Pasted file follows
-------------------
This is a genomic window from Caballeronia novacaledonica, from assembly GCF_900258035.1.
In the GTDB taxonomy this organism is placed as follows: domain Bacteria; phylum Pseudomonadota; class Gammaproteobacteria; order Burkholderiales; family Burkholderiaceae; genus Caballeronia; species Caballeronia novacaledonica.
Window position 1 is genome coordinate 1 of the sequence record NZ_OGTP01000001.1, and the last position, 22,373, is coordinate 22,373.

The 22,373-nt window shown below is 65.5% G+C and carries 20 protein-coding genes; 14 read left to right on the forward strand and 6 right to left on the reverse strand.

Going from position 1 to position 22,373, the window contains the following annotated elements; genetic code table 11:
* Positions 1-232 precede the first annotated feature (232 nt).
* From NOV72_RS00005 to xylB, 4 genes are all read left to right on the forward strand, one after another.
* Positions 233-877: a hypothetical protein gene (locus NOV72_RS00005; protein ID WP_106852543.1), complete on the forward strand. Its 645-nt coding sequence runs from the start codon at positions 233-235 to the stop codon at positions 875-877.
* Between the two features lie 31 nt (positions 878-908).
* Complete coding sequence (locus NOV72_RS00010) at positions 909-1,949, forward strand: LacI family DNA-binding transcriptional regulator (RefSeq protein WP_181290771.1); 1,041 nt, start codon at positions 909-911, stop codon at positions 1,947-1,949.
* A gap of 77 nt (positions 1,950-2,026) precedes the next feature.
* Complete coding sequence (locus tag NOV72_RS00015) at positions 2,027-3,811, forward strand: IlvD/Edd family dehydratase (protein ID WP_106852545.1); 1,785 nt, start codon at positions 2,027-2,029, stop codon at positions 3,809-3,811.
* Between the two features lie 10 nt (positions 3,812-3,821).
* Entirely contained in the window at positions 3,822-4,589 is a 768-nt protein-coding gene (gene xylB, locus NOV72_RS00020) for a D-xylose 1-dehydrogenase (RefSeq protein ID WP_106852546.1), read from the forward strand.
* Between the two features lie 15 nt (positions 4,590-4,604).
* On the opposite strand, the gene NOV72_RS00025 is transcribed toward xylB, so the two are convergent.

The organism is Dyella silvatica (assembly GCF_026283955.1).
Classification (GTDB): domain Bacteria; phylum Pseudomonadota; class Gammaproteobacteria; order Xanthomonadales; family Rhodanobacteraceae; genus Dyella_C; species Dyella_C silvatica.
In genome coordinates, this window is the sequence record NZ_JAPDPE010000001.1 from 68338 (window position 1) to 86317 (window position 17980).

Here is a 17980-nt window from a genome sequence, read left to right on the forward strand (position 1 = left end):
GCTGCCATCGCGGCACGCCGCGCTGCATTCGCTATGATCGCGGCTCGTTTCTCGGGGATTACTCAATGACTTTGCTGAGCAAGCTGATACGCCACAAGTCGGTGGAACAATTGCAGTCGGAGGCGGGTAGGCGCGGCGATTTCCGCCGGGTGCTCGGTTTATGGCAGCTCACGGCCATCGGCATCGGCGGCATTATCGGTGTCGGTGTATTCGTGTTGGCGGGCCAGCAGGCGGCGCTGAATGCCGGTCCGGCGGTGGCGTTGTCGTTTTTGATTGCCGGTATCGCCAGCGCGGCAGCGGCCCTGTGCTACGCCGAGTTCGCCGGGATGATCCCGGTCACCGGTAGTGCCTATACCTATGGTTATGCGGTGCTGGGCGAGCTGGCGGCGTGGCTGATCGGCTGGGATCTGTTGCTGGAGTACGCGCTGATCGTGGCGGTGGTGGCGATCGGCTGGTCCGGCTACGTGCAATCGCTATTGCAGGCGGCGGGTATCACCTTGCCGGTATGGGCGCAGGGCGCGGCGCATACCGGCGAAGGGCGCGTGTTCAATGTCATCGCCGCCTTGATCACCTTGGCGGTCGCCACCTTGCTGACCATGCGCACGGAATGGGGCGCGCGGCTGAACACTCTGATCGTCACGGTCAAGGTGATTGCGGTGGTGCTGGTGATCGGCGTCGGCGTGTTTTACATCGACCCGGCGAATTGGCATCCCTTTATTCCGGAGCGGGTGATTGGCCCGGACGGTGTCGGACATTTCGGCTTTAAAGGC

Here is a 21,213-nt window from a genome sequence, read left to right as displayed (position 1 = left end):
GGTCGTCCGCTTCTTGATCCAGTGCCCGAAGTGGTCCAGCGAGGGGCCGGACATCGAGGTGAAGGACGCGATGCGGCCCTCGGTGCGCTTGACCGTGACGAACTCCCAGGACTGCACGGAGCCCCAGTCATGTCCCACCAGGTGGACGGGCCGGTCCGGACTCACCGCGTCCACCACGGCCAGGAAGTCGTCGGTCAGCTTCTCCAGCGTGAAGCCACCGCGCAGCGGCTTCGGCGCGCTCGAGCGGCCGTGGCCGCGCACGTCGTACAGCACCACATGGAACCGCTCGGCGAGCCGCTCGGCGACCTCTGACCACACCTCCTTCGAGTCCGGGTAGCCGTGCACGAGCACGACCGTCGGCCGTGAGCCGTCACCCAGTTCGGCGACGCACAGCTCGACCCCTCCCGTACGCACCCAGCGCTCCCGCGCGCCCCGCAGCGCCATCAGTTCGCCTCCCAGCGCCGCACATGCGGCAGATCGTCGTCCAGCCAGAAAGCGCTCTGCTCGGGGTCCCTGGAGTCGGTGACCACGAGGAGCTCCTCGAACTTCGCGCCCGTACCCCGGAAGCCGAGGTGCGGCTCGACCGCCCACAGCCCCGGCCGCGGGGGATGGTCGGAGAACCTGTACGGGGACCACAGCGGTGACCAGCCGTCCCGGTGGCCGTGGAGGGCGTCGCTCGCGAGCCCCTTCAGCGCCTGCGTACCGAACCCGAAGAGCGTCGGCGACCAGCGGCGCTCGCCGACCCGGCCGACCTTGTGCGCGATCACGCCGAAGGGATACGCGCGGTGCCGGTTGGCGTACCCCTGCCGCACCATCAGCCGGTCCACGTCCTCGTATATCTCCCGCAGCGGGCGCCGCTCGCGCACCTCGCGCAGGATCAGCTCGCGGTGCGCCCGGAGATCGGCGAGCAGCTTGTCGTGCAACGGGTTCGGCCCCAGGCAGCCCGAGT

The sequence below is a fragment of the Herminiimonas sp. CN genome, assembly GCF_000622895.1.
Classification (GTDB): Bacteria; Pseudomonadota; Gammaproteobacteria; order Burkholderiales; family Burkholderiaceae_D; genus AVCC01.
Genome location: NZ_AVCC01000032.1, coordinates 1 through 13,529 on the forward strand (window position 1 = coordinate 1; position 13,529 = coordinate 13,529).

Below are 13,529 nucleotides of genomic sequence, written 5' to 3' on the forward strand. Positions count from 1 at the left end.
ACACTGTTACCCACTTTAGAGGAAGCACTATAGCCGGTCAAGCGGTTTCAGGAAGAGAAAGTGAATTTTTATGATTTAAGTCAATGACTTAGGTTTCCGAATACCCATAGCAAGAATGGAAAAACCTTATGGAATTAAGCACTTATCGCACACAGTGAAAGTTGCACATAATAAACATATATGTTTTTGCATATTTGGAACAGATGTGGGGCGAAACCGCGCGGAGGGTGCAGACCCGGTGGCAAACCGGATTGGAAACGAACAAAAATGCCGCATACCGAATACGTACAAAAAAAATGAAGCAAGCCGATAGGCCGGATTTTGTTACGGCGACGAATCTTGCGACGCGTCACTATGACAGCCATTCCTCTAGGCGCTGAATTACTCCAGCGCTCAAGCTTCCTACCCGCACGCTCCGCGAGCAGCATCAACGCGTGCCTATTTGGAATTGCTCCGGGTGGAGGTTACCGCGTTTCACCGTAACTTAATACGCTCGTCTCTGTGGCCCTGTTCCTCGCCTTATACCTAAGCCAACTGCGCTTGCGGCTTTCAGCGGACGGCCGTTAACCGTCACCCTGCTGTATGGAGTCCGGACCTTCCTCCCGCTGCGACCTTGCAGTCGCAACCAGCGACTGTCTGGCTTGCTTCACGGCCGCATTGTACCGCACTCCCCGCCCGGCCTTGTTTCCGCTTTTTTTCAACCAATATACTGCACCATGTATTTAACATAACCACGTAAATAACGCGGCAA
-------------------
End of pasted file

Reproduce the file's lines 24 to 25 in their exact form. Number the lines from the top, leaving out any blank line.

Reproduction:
The sequence below is a fragment of the Herminiimonas sp. CN genome, assembly GCF_000622895.1.
Classification (GTDB): Bacteria; Pseudomonadota; Gammaproteobacteria; order Burkholderiales; family Burkholderiaceae_D; genus AVCC01.